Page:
A big pre-Christmas news story was that Roman Catholic leader Pope Francis was named Time Magazine’s “Person of the Year.” That happening requires an interpretation. In my estimation, it is one that is an ominous sign for cultural trends.
While I’m happy that the Pope was selected over entertainers such as Miley Cyrus, the very fact that Cyrus was even considered a finalist to begin with makes the selection criteria more than a bit suspect. While I am not a Roman Catholic, I recognize the Pope’s influence over multitudes of people worldwide. That is why the way he is perceived is of vital concern.
Pope Francis has raised eyebrows for his apparently moderating positions on cultural issues during his brief tenure. Apologists for the Pope have often asserted that some of his statements were either misunderstood or taken out of context. Perhaps so, but one thing is abundantly clear: cultural secularists have perceived many of his statements quite favorably. To paraphrase Dan Barker, spokesperson for the Madison, Wisconsin-based Freedom From Religion Foundation: the new Pope is more popular because he seems less Catholic that previous Popes were. What Barker means is that the current Pope has taken emphasis off doctrinal issues and focused more on policies promoting economic egalitarianism.
Whenever a religious leader gains accolades from those who are customarily opposed to anything remotely Christian in its orientation, I know it’s high time to scratch below the surface. The Pope has followed a theme that has been overworked by secularists for a long time, depicting the true Christ-like demeanor as one that is exclusively a soldier for economic social justice. At least that’s how secularists see it.
This posture is contrasted with a pejorative caricature of the classical religious conservative or “fundamentalist,” who is supposedly unconcerned about the well-being of people and obsessed with compliance to doctrines and moral strictures. The great culture hoax has been to present these contrasting personas as true and counterfeit visages of Christianity respectively, setting up a false dichotomy. Seldom does anyone explain the necessity for emphasizing one over the other, or why both humanitarian objectives and fidelity to traditional moral precepts come into conflict. They clearly don’t.
It has become customary to take one facet of the character of Christ and amplify it as though it reflected the totality of Christ, when it actually presents a false, truncated Christ. If one carefully studies the Gospel accounts depicting the ministry of Jesus Christ, they will see contrasting elements. He was humble, and he was bold. He was encouraging, yet critical. He was mild, yet sometimes harsh. He healed the sick while allowing a friend to die of illness. He championed the plight of the poor, yet used a parable where a servant exercising poor stewardship had his stipend taken away and given to a wealthier servant. On one occasion, Jesus told His followers to buy a sword if they lacked it, but later chastised the Apostle Peter for using a sword in defense against those trying to seize Jesus himself. The remarkable aspect of these observations is that Jesus always exhibited the correct response at the appropriate time.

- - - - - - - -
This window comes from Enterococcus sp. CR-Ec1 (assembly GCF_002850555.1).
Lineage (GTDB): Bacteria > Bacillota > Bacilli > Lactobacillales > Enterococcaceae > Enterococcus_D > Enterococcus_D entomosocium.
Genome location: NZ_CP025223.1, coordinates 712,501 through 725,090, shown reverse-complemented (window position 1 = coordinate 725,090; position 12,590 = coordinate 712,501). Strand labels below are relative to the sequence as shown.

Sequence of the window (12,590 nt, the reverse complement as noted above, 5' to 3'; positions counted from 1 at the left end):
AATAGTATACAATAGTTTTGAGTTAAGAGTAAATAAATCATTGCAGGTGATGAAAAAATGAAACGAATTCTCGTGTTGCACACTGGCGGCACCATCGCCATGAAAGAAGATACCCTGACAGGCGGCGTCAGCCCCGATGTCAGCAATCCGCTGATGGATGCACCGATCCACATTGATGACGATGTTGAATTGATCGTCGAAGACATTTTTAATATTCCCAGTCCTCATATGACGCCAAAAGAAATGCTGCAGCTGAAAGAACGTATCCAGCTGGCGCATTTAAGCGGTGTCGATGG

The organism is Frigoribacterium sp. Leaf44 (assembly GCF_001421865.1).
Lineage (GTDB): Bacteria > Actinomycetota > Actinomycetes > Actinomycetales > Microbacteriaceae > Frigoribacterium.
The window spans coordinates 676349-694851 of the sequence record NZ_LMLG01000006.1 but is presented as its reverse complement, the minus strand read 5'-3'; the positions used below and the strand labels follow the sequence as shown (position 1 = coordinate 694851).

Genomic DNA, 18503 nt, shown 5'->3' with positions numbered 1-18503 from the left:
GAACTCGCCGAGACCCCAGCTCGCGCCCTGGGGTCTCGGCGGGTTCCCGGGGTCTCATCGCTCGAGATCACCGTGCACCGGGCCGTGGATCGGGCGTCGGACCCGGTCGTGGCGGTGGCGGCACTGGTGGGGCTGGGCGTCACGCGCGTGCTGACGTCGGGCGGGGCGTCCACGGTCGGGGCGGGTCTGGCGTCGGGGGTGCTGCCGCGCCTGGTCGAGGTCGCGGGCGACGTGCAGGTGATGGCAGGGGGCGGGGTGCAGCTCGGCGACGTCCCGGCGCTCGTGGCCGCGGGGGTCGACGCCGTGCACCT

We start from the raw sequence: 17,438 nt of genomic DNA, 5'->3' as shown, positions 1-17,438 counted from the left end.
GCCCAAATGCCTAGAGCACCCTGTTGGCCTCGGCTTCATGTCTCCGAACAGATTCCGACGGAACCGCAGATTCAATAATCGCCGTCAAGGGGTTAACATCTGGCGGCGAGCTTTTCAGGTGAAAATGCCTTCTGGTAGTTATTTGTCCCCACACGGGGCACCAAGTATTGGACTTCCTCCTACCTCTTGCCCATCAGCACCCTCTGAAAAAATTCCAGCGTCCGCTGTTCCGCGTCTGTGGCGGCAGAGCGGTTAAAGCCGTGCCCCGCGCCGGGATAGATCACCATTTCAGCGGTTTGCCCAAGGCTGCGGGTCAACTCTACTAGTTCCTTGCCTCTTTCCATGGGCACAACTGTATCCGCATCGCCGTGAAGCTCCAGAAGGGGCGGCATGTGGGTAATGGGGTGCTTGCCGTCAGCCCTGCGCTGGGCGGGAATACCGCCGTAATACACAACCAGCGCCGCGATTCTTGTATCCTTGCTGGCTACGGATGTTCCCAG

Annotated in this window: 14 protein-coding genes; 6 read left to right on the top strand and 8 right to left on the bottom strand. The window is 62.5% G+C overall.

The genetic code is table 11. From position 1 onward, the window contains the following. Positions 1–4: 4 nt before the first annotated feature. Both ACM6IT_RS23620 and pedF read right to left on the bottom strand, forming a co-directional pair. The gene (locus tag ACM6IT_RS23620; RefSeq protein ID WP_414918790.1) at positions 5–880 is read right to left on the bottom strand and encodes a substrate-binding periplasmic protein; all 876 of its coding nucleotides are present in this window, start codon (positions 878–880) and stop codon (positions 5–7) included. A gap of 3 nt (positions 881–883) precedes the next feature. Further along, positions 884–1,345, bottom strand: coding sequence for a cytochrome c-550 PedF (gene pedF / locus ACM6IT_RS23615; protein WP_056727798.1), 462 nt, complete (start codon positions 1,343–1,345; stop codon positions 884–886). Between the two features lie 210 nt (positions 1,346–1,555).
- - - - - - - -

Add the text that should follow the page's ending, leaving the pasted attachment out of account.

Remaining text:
Those emphasizing their vision of economic social justice through political or government mandates make a virtual cottage industry out of quoting the scriptural text Matthew 25:35-36.
35 for I was hungry and you gave Me food; I was thirsty and you gave Me drink; I was a stranger and you took Me in; 36 I was naked and you clothed Me; I was sick and you visited Me; I was in prison and you came to Me.’
What I find ironic is that the passage uses the personal pronoun “You” six times. That sounds more like a personal mandate rather than a call for collectivism. Nowhere is the state mentioned here, and nowhere does it claim that charity is accomplished through forcible wealth redistribution. Yet elements within Roman Catholicism, and mainline Protestantism alike, have waded neck-deep in the quicksand of encouraging socialist economic policies, while skirting or de-emphasizing the issues of individual morality. The mistake they make is being errant on the issue of proper jurisdiction. When the duties of the church and individual believer are delegated to the state, it won’t be long before religious liberty is in jeopardy, and the church finds its cultural influence fleeting. Roman Catholics should have learned their lesson based on their experiences with Obamacare.
Those who flirt with the notion that the proper economic paradigm of Christianity is socialism better ask why the icons of communism tended to be militant atheists. So if the Pope thinks we need less consumerism and more compassion, I’m the first to second the motion. If the argument is that our economic system must be transformed toward socialism, count me out.
Photo credit: Catholic Church (England and Wales) (Creative Commons)